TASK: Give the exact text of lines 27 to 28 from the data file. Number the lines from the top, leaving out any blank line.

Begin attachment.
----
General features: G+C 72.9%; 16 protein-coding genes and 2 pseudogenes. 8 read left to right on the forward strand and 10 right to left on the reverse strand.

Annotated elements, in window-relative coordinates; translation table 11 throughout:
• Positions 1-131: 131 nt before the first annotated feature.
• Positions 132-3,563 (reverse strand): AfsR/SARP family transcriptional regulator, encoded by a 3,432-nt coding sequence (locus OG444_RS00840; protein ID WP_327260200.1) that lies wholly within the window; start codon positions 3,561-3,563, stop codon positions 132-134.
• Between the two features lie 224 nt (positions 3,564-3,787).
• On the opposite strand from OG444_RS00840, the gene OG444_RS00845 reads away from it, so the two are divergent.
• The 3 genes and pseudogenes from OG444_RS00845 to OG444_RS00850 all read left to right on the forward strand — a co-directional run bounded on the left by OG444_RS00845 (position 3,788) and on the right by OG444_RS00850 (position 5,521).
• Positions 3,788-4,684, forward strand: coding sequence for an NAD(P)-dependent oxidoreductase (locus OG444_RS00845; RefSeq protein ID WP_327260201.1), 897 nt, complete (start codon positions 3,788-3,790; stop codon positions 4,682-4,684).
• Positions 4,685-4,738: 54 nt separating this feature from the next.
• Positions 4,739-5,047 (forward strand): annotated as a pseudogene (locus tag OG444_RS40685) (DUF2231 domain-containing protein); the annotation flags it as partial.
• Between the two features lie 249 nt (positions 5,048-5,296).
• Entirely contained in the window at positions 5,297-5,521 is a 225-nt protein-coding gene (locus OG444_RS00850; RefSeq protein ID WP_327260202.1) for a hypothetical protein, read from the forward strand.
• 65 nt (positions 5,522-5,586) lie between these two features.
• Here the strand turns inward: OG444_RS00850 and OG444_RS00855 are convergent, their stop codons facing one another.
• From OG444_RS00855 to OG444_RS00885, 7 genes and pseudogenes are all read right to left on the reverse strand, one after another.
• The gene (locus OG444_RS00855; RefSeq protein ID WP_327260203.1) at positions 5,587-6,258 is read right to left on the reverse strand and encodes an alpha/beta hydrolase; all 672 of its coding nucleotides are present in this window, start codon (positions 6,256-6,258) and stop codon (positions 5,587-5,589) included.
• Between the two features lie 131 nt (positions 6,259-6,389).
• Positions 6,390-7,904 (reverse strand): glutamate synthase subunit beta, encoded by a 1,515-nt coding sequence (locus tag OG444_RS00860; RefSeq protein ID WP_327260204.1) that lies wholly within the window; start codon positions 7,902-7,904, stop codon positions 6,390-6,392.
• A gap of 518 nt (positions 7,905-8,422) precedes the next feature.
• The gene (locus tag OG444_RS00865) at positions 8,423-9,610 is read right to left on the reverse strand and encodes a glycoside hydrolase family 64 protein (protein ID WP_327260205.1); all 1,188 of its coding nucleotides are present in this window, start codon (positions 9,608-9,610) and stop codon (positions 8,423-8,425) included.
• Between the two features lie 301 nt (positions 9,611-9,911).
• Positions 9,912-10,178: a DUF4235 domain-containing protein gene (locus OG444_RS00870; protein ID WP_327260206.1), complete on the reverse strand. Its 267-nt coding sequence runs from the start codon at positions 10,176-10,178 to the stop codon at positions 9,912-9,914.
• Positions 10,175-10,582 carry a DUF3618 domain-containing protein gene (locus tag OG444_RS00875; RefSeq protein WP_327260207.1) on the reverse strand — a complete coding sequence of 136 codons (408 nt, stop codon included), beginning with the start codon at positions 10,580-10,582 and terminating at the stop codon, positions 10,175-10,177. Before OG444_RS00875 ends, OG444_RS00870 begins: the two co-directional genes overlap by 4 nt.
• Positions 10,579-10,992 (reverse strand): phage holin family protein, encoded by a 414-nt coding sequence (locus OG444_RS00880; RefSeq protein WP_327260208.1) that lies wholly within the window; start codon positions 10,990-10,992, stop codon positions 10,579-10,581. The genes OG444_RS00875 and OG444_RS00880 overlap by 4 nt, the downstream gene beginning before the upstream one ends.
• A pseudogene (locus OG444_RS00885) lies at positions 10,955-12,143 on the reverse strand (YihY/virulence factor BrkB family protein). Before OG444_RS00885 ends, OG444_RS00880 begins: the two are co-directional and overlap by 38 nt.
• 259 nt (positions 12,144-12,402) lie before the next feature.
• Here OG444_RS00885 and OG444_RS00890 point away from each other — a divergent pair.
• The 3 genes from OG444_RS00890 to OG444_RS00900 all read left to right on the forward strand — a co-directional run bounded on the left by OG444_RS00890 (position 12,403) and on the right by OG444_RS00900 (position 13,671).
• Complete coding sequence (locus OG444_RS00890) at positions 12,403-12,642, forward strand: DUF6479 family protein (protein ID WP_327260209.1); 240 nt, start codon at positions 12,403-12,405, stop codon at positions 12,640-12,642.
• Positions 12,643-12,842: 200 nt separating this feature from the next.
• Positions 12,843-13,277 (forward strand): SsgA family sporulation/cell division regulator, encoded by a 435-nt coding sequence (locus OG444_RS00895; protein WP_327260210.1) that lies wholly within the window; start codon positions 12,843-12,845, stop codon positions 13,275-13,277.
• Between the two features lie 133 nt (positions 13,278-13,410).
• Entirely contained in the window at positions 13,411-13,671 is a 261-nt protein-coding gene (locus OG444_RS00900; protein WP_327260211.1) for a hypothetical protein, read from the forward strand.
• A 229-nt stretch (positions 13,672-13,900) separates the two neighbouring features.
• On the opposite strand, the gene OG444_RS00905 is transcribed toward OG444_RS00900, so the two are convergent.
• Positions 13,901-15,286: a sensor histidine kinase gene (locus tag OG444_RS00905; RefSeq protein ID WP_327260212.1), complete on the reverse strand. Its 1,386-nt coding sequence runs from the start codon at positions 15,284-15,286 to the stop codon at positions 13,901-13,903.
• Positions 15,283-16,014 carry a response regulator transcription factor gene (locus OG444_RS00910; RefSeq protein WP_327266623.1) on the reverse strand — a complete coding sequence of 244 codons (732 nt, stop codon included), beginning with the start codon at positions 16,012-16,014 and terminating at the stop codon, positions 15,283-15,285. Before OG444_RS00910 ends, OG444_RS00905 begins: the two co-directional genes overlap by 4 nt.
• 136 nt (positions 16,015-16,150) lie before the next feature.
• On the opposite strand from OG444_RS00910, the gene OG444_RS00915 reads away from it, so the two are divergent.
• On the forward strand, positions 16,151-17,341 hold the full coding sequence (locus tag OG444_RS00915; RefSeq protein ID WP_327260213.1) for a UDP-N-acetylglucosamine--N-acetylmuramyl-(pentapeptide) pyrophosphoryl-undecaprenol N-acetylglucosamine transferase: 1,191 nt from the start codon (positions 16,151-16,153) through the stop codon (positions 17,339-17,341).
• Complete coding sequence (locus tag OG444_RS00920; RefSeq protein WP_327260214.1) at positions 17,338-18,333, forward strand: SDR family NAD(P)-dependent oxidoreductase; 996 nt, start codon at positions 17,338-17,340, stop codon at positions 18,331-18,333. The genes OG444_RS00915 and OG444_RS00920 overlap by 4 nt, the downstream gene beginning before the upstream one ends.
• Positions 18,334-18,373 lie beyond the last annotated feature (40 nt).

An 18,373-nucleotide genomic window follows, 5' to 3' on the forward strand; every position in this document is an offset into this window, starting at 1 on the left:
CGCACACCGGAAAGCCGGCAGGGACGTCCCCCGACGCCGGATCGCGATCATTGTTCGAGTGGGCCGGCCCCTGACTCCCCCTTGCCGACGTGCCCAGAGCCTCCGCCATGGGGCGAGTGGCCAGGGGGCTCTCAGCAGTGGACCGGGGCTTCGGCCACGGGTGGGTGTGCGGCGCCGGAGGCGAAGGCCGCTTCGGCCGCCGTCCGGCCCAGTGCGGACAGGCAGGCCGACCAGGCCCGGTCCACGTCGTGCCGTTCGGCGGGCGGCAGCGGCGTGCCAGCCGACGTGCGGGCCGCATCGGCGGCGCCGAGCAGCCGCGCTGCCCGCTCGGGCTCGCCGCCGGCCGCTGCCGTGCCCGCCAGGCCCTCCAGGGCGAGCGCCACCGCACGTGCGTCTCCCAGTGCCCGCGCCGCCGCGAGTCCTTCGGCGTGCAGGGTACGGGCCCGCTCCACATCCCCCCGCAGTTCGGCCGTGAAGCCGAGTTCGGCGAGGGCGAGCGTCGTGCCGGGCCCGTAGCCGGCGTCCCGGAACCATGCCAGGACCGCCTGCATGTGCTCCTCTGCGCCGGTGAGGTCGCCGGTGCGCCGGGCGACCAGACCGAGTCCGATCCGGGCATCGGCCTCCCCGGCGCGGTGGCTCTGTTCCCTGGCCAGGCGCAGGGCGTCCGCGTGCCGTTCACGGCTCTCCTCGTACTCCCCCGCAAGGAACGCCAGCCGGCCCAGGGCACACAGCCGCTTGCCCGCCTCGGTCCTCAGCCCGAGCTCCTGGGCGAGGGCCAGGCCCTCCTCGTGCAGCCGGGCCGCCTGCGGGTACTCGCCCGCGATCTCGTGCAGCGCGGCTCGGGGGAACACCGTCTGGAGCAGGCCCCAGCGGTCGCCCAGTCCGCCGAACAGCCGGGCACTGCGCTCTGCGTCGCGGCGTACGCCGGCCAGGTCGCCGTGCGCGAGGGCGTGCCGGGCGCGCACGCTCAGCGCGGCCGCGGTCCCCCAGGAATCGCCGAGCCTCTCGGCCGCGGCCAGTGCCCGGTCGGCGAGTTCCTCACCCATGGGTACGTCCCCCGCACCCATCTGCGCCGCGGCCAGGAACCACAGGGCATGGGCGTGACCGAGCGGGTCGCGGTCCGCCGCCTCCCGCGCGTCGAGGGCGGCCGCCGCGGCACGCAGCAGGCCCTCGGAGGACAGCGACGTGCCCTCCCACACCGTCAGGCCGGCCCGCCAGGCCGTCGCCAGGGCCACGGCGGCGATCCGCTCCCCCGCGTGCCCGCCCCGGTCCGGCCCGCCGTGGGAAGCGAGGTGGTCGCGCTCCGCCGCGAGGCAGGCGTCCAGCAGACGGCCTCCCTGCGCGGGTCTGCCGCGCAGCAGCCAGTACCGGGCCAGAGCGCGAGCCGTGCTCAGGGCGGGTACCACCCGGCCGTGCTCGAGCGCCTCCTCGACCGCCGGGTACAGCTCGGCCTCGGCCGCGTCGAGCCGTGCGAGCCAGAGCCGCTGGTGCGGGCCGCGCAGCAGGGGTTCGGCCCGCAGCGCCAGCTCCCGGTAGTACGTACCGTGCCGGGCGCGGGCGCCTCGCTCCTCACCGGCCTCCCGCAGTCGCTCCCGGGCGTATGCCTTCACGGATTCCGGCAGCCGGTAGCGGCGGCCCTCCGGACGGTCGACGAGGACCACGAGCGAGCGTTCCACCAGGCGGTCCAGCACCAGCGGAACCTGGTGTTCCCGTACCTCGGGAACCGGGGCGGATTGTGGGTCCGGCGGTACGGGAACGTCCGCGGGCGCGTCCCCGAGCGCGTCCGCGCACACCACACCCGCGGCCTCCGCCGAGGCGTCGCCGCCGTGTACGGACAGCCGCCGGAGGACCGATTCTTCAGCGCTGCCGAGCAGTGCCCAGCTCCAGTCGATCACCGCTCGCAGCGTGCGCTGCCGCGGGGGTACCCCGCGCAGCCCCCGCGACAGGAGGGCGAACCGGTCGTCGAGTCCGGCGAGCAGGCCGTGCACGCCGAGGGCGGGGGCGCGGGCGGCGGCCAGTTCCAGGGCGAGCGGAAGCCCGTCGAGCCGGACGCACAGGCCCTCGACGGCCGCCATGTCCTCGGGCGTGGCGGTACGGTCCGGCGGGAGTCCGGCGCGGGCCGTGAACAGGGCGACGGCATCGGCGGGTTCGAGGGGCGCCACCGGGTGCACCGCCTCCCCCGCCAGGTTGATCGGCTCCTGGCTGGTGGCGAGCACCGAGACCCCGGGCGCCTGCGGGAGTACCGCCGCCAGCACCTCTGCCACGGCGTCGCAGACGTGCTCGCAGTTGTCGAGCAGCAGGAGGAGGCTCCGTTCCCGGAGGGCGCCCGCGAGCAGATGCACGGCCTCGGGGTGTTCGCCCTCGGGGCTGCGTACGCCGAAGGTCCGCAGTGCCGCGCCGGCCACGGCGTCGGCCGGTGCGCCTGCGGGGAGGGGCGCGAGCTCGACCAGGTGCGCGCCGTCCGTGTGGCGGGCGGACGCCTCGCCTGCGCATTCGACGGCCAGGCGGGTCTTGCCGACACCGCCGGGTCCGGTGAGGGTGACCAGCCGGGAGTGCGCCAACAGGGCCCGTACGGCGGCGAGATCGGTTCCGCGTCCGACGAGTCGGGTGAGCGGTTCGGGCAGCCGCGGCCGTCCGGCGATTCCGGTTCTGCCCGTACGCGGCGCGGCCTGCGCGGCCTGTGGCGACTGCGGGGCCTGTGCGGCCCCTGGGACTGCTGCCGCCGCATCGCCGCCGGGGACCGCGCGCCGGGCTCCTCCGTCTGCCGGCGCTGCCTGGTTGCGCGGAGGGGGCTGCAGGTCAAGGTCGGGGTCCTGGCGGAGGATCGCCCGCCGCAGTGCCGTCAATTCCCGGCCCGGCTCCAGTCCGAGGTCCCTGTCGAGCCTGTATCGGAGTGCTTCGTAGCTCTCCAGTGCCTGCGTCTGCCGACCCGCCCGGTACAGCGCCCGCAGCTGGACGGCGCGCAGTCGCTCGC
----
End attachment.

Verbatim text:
• Here OG444_RS00885 and OG444_RS00890 point away from each other — a divergent pair.
• The 3 genes from OG444_RS00890 to OG444_RS00900 all read left to right on the forward strand — a co-directional run bounded on the left by OG444_RS00890 (position 12,403) and on the right by OG444_RS00900 (position 13,671).